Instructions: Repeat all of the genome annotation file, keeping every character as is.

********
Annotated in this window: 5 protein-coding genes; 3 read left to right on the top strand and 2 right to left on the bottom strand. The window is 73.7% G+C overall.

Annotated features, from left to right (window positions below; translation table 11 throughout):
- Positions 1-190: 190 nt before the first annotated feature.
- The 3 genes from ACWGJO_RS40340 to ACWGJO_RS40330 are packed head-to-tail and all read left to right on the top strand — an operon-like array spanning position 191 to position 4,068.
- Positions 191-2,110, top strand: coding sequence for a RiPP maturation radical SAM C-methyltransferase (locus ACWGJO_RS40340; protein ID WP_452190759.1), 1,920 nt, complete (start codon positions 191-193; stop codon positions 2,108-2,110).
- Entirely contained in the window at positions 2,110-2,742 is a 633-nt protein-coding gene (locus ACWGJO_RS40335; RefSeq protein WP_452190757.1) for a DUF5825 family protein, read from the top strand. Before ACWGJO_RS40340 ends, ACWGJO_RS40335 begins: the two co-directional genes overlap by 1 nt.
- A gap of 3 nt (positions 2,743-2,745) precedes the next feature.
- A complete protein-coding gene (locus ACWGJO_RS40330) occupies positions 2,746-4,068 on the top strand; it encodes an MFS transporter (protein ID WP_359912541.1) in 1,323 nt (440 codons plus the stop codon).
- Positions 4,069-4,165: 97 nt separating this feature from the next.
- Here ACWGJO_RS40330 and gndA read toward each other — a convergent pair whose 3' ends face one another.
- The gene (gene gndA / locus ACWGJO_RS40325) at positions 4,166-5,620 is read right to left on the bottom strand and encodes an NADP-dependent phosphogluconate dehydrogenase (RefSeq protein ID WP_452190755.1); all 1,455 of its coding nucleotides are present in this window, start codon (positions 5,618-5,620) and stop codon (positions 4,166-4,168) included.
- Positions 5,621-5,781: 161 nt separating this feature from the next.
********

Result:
Annotated in this window: 5 protein-coding genes; 3 read left to right on the top strand and 2 right to left on the bottom strand. The window is 73.7% G+C overall.

Annotated features, from left to right (window positions below; translation table 11 throughout):
- Positions 1-190: 190 nt before the first annotated feature.
- The 3 genes from ACWGJO_RS40340 to ACWGJO_RS40330 are packed head-to-tail and all read left to right on the top strand — an operon-like array spanning position 191 to position 4,068.
- Positions 191-2,110, top strand: coding sequence for a RiPP maturation radical SAM C-methyltransferase (locus ACWGJO_RS40340; protein ID WP_452190759.1), 1,920 nt, complete (start codon positions 191-193; stop codon positions 2,108-2,110).
- Entirely contained in the window at positions 2,110-2,742 is a 633-nt protein-coding gene (locus ACWGJO_RS40335; RefSeq protein WP_452190757.1) for a DUF5825 family protein, read from the top strand. Before ACWGJO_RS40340 ends, ACWGJO_RS40335 begins: the two co-directional genes overlap by 1 nt.
- A gap of 3 nt (positions 2,743-2,745) precedes the next feature.
- A complete protein-coding gene (locus ACWGJO_RS40330) occupies positions 2,746-4,068 on the top strand; it encodes an MFS transporter (protein ID WP_359912541.1) in 1,323 nt (440 codons plus the stop codon).
- Positions 4,069-4,165: 97 nt separating this feature from the next.
- Here ACWGJO_RS40330 and gndA read toward each other — a convergent pair whose 3' ends face one another.
- The gene (gene gndA / locus ACWGJO_RS40325) at positions 4,166-5,620 is read right to left on the bottom strand and encodes an NADP-dependent phosphogluconate dehydrogenase (RefSeq protein ID WP_452190755.1); all 1,455 of its coding nucleotides are present in this window, start codon (positions 5,618-5,620) and stop codon (positions 4,166-4,168) included.
- Positions 5,621-5,781: 161 nt separating this feature from the next.